With its Day-Glo-orange countertops and fluorescent lights, the kitchen of the first This Old House project was typical of its era. So was the stove: a 30-inch black porcelain range with four 8,000-Btu gas burners and a gas-fired oven. The overhead microwave with built-in ventilation was a marvel of its time. That's pretty much what the standard kitchen of 1979 had to offer. But change was in the air. By the end of the '70s, a handful of trends were emerging that would redefine the way people cooked.



    Convection ovens Like microwave ovens, convection ovens cook fast: 25 to 30 percent faster than conventional cooking methods. But unlike microwaves, which can leave food bland and rubbery, convection ovens—which use fans to evenly circulate heat around the oven cavity—sacrifice none of the flavor.

    Downdraft ventilation Until the downdraft cooktop was introduced, stoves were almost always against a wall, where they could be vented to the outdoors. Downdrafts, which vent through the floor, kick-started the move toward island design. Eventually, overhead range hoods followed, leading to the sculptural, chimney-style hoods seen today.

    Smooth cooktop There's no way to keep pots from spilling or boiling over, but owners of the first smooth cooktops didn't care. Cleaning was as easy as a swipe of the glass that covered concealed electric burners. The only downside to the early models was that the glass turned yellow—a problem solved a few years later with the invention of ceramic surfacing.

    Pro stoves As far back as 1979, serious cooks were installing restaurant equipment at home. Trouble was, the high-heat stoves weren't yet safe for residential use—a problem soon to be remedied.



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The Present

 

The Present

modern surface burner
A safer flame: Modern surface burners not only pack a lot of Btus, many also reignite automatically if a breeze blows them out.
Fast-forward 25 years, to the finale of last season's This Old House Dream Kitchen project in Lake Forest, Illinois. The centerpiece of this kitchen—a 36-inch six-burner professional-grade range in stainless steel—has capabilities barely dreamed of in 1979. The burners ignite electronically without the aid of a pilot light and can pump out a torrid 15,000 Btu for searing or a gentle 600 Btu for simmering. With a convection oven to cook food fast and a separate warming drawer to keep it hot, the appliances do practically everything but prep the food itself.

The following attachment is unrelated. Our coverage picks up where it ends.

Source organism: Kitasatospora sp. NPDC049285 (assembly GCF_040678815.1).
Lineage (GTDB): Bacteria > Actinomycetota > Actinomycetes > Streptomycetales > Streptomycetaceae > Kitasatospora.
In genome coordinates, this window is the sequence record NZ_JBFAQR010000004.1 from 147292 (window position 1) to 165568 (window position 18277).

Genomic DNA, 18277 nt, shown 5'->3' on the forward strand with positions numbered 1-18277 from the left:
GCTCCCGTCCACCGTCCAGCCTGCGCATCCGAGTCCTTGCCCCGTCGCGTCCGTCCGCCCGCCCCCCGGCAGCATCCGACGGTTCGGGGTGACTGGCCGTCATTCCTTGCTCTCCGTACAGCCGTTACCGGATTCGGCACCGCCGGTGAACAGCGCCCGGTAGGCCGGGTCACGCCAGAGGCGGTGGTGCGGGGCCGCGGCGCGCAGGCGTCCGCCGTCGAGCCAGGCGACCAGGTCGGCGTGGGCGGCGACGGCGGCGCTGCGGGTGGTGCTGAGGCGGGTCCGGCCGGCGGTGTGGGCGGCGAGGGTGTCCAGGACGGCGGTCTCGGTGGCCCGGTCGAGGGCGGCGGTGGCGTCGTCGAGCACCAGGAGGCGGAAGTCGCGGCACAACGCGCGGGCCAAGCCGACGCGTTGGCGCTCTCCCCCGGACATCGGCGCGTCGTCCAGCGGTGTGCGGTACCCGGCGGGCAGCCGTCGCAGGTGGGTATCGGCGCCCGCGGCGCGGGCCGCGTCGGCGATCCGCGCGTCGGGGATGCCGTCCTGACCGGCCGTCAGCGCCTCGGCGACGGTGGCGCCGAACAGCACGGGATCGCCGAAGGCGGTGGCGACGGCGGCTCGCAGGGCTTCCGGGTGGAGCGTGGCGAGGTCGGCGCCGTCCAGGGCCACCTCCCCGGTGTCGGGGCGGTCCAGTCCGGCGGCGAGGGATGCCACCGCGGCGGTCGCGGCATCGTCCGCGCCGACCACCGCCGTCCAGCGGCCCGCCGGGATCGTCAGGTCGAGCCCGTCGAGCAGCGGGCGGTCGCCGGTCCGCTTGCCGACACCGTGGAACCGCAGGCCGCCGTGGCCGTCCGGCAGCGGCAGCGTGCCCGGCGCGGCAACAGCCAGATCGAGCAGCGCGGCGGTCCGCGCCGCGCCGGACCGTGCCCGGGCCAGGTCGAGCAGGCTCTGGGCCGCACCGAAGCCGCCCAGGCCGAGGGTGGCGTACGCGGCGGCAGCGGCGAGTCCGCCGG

A New Era in Stoves Somewhere along the line, we went from a meat-and-potatoes nation to one that wanted the ability to cook restaurant-quality meals at home. To do it, we needed restaurant-grade equipment that wouldn't burn the house down. We got it when building contractor Fred Carl Jr. stuffed the walls of a high-performance range with thermal spun insulation, a technology borrowed from NASA, and created the first Viking range.

    Though pro-grade ranges account for only a small percent of the market, they've had a trickle-down effect on standard appliances, in terms of both style and performance. Today, even average ranges can be had in stainless steel, with convection ovens, electronic controls, and at least one high-Btu burner. And there are still more new cooking options on the horizon.

    Refrigerated ranges Whirlpool's Polara is equipped with a cooling element, which means you can pop in a roast in the morning and it stays refrigerated until the oven fires up at the preprogrammed time. If the oven isn't opened after an hour of keep-warm time, it reverts to refrigeration (24 hours is the max on refrigeration). The smooth-top surface burners can be used whether the range is in cooking or cooling mode.

    Trivection ovens A combination of thermal, convection, and microwave energies, trivection is the latest leap forward in speed cooking. The technology is said to cook food up to five times faster than conventional ovens. Electronic controls automatically convert your old recipes, so if Mom's lasagna usually bakes for 60 minutes at 300 degrees, just punch in those numbers and the oven takes over—serving the dish hot in about 15 minutes.